The district was also able to provide hundreds of mobile hot spots directly to students through funding from Communities in Schools.
While these partnerships were unique, Smith acknowledged they didn’t solve all the connectivity problems.
“I describe our process as really kind of a patchwork. Because unless you give every kid 5G connectivity to the device, even then, satellites don’t go everywhere. So it’s challenging,” he said.
Shifting strategies amid COVID-19
As soon as school buildings closed due to COVID-19, Rowan-Salisbury School System worked to gather data from students on what their internet situation looked like at home. Was their connection high-speed? Were they only able to access the internet using data on their cell phone? The results of the survey helped the district identify the biggest gaps.
Through a partnership with the 1Million Project Foundation, Rowan Salisbury Schools System has access to hot spots that can be distributed to high school students. The district decided to identify which high school students lived in households with younger siblings who could also benefit from the hot spots and distributed them to those households first.
Then, due to the nature of having multiple telecommunications providers across the county, the district began purchasing hot spots from different providers and sending technicans out in the field to determine which worked best in what areas.
“It does no good to send a hot spot off to a student if there is no service,” said David Blattner, the district’s chief technology officer.
And it’s not just students – some teachers in the district live in areas with few or no internet service providers, making it difficult or impossible to provide remote instruction. The district worked quickly to get every teacher a hot spot with robust enough connectivity to support full days of remote teaching.
Advice for other districts
Robust professional development
“Looking back, all this wasn’t really possible without a really robust professional development plan,” Smith said.
The district spent a lot of resources to ensure every school had an instructional technology facilitator to guide the work around using devices in education. Professional development around things like developing high-quality lessons using technology was crucial – especially since the pace of change was so rapid.
Reflecting on the switch to remote learning now during COVID-19, Smith said: “We are able to go to remote learning so quickly because we’ve been doing it for so long, and that was a product of lots of professional development over the years.”
The pace of change
“Because of the political nature of a one-to-one lease, you really have to strike when the iron is hot,” Smith said. “I think if we could have done it over again, we would have probably tried to slow down some the roll out.”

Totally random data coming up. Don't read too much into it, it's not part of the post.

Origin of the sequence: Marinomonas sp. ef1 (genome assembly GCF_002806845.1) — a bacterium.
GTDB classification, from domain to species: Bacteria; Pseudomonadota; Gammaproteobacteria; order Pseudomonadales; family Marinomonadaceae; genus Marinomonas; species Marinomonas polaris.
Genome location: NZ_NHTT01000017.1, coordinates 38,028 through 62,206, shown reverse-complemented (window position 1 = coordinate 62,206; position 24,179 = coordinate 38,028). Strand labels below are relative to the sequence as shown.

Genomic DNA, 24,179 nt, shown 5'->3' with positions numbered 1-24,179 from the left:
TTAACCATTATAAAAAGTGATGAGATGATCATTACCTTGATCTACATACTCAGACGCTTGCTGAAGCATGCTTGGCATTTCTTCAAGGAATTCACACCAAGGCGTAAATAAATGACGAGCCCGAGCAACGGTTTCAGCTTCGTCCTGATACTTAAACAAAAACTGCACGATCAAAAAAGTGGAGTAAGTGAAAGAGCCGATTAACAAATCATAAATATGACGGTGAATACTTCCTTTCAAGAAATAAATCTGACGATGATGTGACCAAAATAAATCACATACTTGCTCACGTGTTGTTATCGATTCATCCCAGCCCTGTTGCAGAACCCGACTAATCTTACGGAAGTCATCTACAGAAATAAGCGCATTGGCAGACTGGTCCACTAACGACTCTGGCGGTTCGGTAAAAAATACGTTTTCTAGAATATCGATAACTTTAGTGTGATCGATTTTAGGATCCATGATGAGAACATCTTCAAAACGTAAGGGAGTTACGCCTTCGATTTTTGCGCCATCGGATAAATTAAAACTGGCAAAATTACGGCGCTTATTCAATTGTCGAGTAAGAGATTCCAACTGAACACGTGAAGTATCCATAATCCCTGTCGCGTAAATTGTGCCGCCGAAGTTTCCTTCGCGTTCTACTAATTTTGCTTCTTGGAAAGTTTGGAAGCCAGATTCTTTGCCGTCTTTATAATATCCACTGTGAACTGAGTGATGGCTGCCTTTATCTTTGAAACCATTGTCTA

Smith said the district might have been one of the fastest to ever go from “nothing to everything” when it comes to one-to-one – it took about six weeks for them to pull it off. That meant that teachers had to learn really fast. In retrospect, if political strings hadn’t been at play, Smith thinks the district would have tried a more phased approach that eased people into it.
“Just the sheer change management processes that have to go into moving an organization like that takes time,” Smith said.
Communicate your ‘why’
“During some of the really challenging times of the one-to-one, we had to remind ourselves why we were doing it. We had to remind our community of our ‘why,'” Smith said. “You can’t spend enough time telling people that.”
There was some opposition to the initiative when it began, but Smith said when people hear the reasons behind why the district is doing it – to help bridge the digital divide and ensure all students have access to current, relevant information – they understand that.
And after a while, Smith said that it’s easy to become complacent and forget to continue communicating that “why” to community members.
“So staying grounded in that and making sure to get it out there and keeping the community educated is something to not lose as you’re going along,” he said.
And all the other dos and don’ts
At a conference in 2015, Smith gave a presentation titled “Do THIS, not THAT,” and it’s filled with insight into how the Rowan-Salisbury team navigated decisions and processes throughout their one-to-one journey.
The do list includes: start with research, secure buy-in from the top down, start with “Why?,” create a digital conversion team, change your learning spaces, involve parents, and more.
And the don’t list includes: forget the community ecosystem, forget to build partnerships with vendors, confuse wireless coverage with wireless density, underestimate location, overlook the details, forget to change Board of Education policy, and more.
Read the full presentation below.